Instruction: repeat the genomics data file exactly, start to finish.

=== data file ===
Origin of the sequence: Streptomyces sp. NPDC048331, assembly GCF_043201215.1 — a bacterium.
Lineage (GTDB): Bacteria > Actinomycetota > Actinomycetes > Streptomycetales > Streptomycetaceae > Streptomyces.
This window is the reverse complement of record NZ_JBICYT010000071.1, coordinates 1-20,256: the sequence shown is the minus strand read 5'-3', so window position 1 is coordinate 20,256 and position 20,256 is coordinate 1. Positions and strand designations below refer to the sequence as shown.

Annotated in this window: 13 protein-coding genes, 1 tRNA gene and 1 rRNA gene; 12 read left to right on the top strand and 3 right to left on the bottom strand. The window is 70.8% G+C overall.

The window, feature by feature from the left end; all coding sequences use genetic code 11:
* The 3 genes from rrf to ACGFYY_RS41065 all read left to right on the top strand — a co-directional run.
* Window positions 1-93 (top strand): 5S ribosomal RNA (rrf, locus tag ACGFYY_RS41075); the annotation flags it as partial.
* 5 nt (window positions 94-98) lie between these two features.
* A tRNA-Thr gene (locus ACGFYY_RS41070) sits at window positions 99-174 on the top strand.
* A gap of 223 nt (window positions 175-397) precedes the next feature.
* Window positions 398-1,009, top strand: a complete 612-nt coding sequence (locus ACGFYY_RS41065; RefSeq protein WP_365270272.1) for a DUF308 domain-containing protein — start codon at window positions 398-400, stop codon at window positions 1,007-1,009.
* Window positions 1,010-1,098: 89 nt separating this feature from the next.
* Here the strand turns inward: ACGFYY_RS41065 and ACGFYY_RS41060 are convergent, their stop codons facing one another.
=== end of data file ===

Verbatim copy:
Origin of the sequence: Streptomyces sp. NPDC048331, assembly GCF_043201215.1 — a bacterium.
Lineage (GTDB): Bacteria > Actinomycetota > Actinomycetes > Streptomycetales > Streptomycetaceae > Streptomyces.
This window is the reverse complement of record NZ_JBICYT010000071.1, coordinates 1-20,256: the sequence shown is the minus strand read 5'-3', so window position 1 is coordinate 20,256 and position 20,256 is coordinate 1. Positions and strand designations below refer to the sequence as shown.

Annotated in this window: 13 protein-coding genes, 1 tRNA gene and 1 rRNA gene; 12 read left to right on the top strand and 3 right to left on the bottom strand. The window is 70.8% G+C overall.

The window, feature by feature from the left end; all coding sequences use genetic code 11:
* The 3 genes from rrf to ACGFYY_RS41065 all read left to right on the top strand — a co-directional run.
* Window positions 1-93 (top strand): 5S ribosomal RNA (rrf, locus tag ACGFYY_RS41075); the annotation flags it as partial.
* 5 nt (window positions 94-98) lie between these two features.
* A tRNA-Thr gene (locus ACGFYY_RS41070) sits at window positions 99-174 on the top strand.
* A gap of 223 nt (window positions 175-397) precedes the next feature.
* Window positions 398-1,009, top strand: a complete 612-nt coding sequence (locus ACGFYY_RS41065; RefSeq protein WP_365270272.1) for a DUF308 domain-containing protein — start codon at window positions 398-400, stop codon at window positions 1,007-1,009.
* Window positions 1,010-1,098: 89 nt separating this feature from the next.
* Here the strand turns inward: ACGFYY_RS41065 and ACGFYY_RS41060 are convergent, their stop codons facing one another.